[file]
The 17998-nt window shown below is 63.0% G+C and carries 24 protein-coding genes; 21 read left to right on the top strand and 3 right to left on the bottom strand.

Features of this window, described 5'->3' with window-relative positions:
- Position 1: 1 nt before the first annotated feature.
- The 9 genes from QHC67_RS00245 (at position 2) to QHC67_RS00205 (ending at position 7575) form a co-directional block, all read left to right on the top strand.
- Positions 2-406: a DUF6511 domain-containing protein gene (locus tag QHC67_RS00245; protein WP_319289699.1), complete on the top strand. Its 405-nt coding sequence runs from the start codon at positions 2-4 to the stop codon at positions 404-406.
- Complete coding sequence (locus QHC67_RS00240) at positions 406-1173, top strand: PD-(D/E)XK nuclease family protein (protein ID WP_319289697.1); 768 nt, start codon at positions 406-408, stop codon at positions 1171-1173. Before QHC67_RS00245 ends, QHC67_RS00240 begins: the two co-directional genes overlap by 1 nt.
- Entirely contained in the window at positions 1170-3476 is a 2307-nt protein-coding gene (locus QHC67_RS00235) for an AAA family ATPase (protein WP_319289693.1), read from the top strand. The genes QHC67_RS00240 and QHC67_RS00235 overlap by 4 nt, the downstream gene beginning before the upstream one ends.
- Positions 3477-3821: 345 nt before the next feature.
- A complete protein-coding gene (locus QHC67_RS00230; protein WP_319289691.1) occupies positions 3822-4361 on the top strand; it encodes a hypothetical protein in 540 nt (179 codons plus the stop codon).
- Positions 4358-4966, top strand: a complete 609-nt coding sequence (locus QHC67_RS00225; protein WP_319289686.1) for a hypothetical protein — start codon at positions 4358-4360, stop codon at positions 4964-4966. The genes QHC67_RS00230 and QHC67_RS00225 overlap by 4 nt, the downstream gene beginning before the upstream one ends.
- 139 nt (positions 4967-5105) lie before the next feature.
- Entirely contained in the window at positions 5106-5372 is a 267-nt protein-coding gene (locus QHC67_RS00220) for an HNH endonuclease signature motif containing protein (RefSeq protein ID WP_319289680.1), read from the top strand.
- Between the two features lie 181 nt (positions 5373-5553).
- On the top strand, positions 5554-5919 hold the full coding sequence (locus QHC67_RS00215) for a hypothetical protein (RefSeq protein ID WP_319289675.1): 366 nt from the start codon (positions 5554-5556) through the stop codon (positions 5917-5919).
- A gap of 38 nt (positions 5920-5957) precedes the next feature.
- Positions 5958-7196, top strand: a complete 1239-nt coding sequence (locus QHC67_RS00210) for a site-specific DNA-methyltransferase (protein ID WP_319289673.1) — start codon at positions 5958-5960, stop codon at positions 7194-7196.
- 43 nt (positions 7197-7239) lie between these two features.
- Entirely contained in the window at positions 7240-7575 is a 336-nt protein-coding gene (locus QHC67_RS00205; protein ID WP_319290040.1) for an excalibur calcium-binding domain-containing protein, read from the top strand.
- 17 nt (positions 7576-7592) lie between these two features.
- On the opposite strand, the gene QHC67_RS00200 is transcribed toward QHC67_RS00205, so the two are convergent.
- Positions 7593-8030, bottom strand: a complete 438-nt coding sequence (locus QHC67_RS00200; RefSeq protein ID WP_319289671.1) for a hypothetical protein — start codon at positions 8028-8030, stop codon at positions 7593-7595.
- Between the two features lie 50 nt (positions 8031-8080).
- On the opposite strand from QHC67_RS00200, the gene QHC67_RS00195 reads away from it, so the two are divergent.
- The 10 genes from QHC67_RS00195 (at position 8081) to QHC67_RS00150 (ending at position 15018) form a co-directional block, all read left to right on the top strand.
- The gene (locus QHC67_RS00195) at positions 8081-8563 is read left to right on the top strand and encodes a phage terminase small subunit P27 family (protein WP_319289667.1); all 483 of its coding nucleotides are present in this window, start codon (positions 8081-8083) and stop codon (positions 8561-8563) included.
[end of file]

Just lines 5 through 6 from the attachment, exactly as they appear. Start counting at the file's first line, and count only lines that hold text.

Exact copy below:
- Positions 2-406: a DUF6511 domain-containing protein gene (locus tag QHC67_RS00245; protein WP_319289699.1), complete on the top strand. Its 405-nt coding sequence runs from the start codon at positions 2-4 to the stop codon at positions 404-406.
- Complete coding sequence (locus QHC67_RS00240) at positions 406-1173, top strand: PD-(D/E)XK nuclease family protein (protein ID WP_319289697.1); 768 nt, start codon at positions 406-408, stop codon at positions 1171-1173. Before QHC67_RS00245 ends, QHC67_RS00240 begins: the two co-directional genes overlap by 1 nt.